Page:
39. The method according to claim 28 wherein said sugar is selected from the group consisting of maltose, sucrose, fructose, galactose, arabinose, lactose, glucose, xylose, mannose and mixtures thereof.

40. The method according to claim 28 wherein said mixture comprising sugars is derived from biomass.

41. The method according to claim 40 wherein the biomass has a high carbohydrate content.

42. The method according to claim 40 wherein said biomass comprises any one or more of agricultural waste food processing waste, industrial waste, cellulose, lignocellulose, pulp and paper mill waste, newspaper print fiber, dairy waste, waste meat, corn cobs, nut shells, husks, sugar cane bagasse, agro-industrial waste fiber spoilt milk, cheese, whey, apple processing waste, raspberry processing waste, brewing yeast residues, and mixtures of two or more thereof.

43. 43-47. (canceled)

48. The method according to claim 28 further comprising treating the biomass to liberate free sugars.

49. The method according to claim 48 comprising; (a) enzymatically hydrolysing a component of the biomass; or (b) acidically hydrolysing a component of the biomass; or (c) enzymatically and acidically hydrolysing a component of the biomass to release free sugars.

50. The method according to claim 47 further comprising mechanically fragmenting the biomass.

51. The method according to claim 28 wherein said maintaining of said substantially anaerobic conditions comprises sparging the culture medium with nitrogen.

52. The method according to claim 28 wherein the sugar is glucose.

53. The method according to claim 28 wherein the sugar is lactose.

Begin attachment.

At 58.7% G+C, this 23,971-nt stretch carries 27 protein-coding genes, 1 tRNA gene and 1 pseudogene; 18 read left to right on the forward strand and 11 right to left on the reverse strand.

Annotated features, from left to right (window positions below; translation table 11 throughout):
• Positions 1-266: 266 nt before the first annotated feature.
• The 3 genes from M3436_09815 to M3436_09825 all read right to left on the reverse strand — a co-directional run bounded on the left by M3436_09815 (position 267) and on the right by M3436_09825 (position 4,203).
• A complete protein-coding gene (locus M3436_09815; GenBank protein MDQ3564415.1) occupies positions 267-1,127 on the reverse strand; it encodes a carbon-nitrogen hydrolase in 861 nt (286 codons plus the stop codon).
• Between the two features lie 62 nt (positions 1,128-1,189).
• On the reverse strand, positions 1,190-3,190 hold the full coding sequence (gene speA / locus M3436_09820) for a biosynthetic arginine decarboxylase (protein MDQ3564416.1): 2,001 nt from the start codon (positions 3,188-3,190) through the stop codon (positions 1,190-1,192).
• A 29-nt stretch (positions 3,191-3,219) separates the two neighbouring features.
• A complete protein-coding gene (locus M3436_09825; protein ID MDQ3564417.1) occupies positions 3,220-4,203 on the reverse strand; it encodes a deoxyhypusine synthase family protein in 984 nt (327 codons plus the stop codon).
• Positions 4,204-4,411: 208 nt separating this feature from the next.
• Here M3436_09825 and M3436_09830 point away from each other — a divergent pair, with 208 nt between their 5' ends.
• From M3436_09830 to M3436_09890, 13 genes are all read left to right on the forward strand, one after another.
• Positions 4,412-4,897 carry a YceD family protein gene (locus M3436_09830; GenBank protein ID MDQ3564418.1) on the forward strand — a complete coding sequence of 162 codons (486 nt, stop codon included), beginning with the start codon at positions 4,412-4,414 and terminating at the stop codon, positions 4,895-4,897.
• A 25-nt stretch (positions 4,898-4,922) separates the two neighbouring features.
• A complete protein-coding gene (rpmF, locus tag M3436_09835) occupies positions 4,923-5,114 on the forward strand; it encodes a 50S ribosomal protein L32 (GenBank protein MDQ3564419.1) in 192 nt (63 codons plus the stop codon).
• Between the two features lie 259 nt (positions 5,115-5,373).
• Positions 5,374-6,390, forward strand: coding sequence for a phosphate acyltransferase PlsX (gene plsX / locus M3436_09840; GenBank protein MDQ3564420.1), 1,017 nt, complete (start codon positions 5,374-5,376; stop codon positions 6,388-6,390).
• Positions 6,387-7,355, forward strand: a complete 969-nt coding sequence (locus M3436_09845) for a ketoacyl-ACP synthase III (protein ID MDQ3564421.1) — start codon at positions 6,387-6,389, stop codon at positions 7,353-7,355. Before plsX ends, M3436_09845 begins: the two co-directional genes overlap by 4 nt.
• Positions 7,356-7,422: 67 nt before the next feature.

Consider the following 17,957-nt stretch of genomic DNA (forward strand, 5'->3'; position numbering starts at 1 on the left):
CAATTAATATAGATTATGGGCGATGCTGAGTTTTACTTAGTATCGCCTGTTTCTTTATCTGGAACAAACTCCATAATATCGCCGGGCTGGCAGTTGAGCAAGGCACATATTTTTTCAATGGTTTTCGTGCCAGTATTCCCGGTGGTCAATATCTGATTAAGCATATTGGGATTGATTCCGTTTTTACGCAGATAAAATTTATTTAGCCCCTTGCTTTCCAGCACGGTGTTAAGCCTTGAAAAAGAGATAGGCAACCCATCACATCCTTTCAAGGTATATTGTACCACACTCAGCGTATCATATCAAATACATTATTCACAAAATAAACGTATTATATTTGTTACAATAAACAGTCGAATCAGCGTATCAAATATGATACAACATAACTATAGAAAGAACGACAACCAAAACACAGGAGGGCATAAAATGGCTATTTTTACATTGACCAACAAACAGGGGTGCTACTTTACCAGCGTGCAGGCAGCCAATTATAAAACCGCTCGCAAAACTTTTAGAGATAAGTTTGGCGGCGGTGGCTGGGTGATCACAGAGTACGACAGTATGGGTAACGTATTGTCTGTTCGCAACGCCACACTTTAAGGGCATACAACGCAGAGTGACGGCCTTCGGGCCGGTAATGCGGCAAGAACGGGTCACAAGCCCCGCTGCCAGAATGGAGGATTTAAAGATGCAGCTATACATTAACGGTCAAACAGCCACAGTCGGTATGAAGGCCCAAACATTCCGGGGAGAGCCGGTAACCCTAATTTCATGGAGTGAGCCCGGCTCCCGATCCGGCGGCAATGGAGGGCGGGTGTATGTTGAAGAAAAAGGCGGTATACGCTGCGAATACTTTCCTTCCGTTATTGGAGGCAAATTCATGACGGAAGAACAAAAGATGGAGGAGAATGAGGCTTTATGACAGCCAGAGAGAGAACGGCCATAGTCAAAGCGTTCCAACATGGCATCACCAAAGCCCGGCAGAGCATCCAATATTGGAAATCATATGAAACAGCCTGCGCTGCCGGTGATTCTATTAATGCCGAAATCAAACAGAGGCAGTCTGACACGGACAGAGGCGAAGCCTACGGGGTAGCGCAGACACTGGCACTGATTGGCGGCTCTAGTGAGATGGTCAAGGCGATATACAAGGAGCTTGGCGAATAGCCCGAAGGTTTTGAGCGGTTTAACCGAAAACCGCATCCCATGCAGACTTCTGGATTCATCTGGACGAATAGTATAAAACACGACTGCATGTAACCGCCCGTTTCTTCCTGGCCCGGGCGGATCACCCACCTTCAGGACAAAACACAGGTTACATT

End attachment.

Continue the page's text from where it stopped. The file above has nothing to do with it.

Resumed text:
54. The method according to claim 20 wherein the bacterium is Clostridium difficile.

55. The method according to claim 28 wherein the bacterium is Clostridium bifermentans.

56. A substantially pure culture of one or more species of bacteria of the genus Clostridium which can ferment glucose or lactose present in a culture medium at concentration of between about 1% and about 10% under substantially anaerobic conditions to produce hydrogen with an efficiency of at least about 34% of the maxiniun possible theoretical yield.

57. The culture according to claim 56 wherein said efficiency is at least about 38%.

58. The use culture according to claim 57 wherein said efficiency is at least about 42%.

59. The culture according to claim 56 wherein said fermentation occurs at a temperature between about 30° C. and about 50° C.

60. The culture according to claim 56 wherein said fermentation occurs at a temperature between about 50° C. and about 70° C.

61. The culture according claim 56 wherein the culture medium has an initial pH of between about 6.5 and about 8.5.

62. The culture according to claim 61 wherein the pH of the culture medium is held at a pH of between about 6.5 and about 8.0 during the fermentation reaction.

63. The culture according to claim 56 wherein the glucose is present in the mixture at a concentration of between about 0.5 and about 8.0%.